(A) Conservation, consensus amino acid identity, and selection pressures on residues within the mature form of the FimA protein measured by alignment of 1,828 sequences. Numbering here is based on FimA from BW25113 and the vertical dashed line indicates the location of the two amino acid residues, in red, that are present in some FimA sequences. Consensus amino acid residues are shown at each position. Height of the residues corresponds to their information content (bits) where the larger size indicates greater certainty that residue shown is the consensus residue at that position. The vertical bars represent the proportion of strains with the consensus amino acid (0–100%). Vertical bars are colored by selection pressure acting upon the amino acid position, with red and blue bars indicating residues with codons under adaptive and purifying selection, respectively, as measured by a χ2 (chi-squared) test. Green bars indicate codons with too little variability for evolutionary analysis and grey indicates amino acid positions that do not show statistically significant evidence for selection. (B,C) The degree of conservation for every FimA residue shown in (A) has been mapped onto a single subunit in our rod model. The absolutely conserved residues are in blue, the residues that are 40% conserved (the greatest degree of variability found) are in white, and light blue represents 90% conservation. Every residue facing the lumen is 100% conserved. Overall, FimA displays strong signals of purifying selection resulting in conservation with hotspots of adaptive selection resulting in variability of surface residues.

Figure 3—figure supplement 1
Location of FimA residues under positive selection for change in the helical rod.

(A) Five residues in FimABW25113, Asn64, Ala109, Thr117, Ser120 and Phe138, under adaptive selection are all located on the outside of the pilus rod and are shown in blue spheres. (B) Phylogenetic analysis of the carriage and evolution of the fimA gene in a curated dataset of E. coli genomes. A total of 57 fimA sequences were aligned and used to construct a phylogenetic tree with bootstrap support (between 80% and 100%) indicated along internal branches. Taxon labels are colored according to their clade of origin and UPEC strains are indicated with a star. Measurement of the rates of non-synonymous (dN) to synonymous (dS) mutation for each branch identified three branches carrying many sequences from UPEC strains are under episodic, diversifying selection (labeled A, B, and C). Statistical significance for these measures are indicated by asterisks, with *p≤0.05, **p≤0.01, and ***p<0.001 by likelihood ratio χ2 (chi-squared) test.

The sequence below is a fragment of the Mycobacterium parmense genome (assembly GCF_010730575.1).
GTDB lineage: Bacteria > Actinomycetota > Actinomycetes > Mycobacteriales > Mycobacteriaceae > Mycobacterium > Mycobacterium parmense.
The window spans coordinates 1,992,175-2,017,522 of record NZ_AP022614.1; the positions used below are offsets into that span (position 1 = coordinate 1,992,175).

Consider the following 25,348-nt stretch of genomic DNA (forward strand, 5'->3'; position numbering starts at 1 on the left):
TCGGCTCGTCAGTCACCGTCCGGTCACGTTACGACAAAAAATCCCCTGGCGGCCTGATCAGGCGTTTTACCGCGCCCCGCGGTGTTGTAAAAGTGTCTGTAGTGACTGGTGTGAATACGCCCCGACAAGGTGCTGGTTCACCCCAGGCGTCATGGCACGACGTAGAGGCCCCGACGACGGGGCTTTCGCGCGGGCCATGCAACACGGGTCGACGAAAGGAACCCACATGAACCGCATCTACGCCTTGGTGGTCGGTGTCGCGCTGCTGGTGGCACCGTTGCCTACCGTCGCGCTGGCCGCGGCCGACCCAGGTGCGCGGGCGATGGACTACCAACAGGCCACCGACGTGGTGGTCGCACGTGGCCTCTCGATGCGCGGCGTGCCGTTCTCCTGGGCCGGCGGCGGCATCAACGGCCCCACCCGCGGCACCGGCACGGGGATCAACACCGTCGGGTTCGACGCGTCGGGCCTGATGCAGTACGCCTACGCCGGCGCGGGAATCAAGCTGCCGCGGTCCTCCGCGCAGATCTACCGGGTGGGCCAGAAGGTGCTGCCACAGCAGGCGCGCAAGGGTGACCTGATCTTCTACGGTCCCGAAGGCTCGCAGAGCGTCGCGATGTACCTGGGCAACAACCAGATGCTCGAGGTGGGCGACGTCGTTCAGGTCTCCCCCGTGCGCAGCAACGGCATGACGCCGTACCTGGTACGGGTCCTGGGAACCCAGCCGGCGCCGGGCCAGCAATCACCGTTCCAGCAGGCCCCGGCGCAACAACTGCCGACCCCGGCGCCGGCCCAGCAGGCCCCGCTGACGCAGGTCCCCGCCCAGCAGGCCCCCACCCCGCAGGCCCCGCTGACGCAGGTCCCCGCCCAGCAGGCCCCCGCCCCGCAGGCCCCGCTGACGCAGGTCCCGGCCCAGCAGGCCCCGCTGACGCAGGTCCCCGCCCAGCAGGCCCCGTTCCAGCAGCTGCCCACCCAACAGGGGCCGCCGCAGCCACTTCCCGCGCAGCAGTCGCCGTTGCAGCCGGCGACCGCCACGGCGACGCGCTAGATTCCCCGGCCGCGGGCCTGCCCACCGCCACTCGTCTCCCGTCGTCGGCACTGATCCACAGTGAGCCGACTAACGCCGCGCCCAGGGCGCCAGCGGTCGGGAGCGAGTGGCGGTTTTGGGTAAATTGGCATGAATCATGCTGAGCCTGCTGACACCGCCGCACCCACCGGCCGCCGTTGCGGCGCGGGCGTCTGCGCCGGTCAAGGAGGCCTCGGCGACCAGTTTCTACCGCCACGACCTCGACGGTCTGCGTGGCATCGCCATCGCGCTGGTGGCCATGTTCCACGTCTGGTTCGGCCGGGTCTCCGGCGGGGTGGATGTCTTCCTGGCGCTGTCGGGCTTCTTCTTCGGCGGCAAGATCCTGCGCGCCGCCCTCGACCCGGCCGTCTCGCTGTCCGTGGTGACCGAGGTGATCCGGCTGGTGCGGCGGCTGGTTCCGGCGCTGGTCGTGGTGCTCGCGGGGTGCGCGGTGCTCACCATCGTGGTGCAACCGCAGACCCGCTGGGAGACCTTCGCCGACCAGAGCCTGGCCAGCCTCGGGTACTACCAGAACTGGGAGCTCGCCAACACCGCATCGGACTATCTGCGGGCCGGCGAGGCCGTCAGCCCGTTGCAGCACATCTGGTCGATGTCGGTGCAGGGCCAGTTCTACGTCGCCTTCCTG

Figure 4 with 2 supplements
Mutations to FimA alter the force required to unwind the pilus.

(A) Force response of a single type 1 pilus. The force response is composed of three phases, elastic stretching of the shaft, unwinding of the shaft, and elastic stretching of individual subunits in an open coil. (B) Bar chart showing the average unwinding force of FimABW254113 wildtype (WT) and mutants expressed in trans in UTI89-LON∆fimA (C) Ala22 (cyan) plays an important role in the inter-subunit contacts through interacting with Val37 (magenta) from a second subunit and Ala93 (green) from a third subunit. (B) Bar chart showing the average unwinding force of measured pili where the error bars represent the standard error of the mean [WT, 30.3 ± 0.2 pN, N = 13, 2 replicates; A22R, 11.2 ± 0.2 pN, N = 25, 2 replicates; A92R, 24.6 ± 0.3 pN, N = 19, 2 replicates; D114R, 25.6 ± 0.3 pN, N = 16, 2 replicates; D62R, 26.7 ± 0.4 pN, N = 16, 2 replicates; K155R, 23.6 ± 0.3 pN, N = 14, 2 replicates; P132R, 24.1 ± 0.3 pN, N = 15, 2 replicates]. All replicates biological. ****p<0.0001 by unpaired, two-sided t-test).

Figure 4—figure supplement 1
Schematic illustration of the optical tweezer setup.

(A) The trap and probe laser beams are merged using a polarizing beam splitter cube (PBSC) positioned inside the microscope. The two laser beams are thereafter focused by the objective inside the sample chamber. The weak probe laser beam (µW), refracted by the object and collected by the condenser, is illuminating a PSD-detector that converts the incoming light to a photocurrent, which in turn is converted to a voltage signal. (B) Schematic illustration of a force spectroscopy experiment. A single cell or probe microsphere can be trapped by the laser. (i) A single bacterium is mounted onto a large immobilized microsphere. (ii) A probe microsphere is trapped and brought into contact with bacterial pili. iii) The bacterium and trapped microsphere are separated and an attached pilus is unwound.

Figure 4—figure supplement 2
Force spectroscopy measurement showing attachment of multiple pili (A22R).

Since the uncoiling force of a pilus being extended by a attached microsphere is constant, the measured force response of all attached pili is a multiple of the force required to uncoil a single pilus, thus providing discrete values for each force plateau.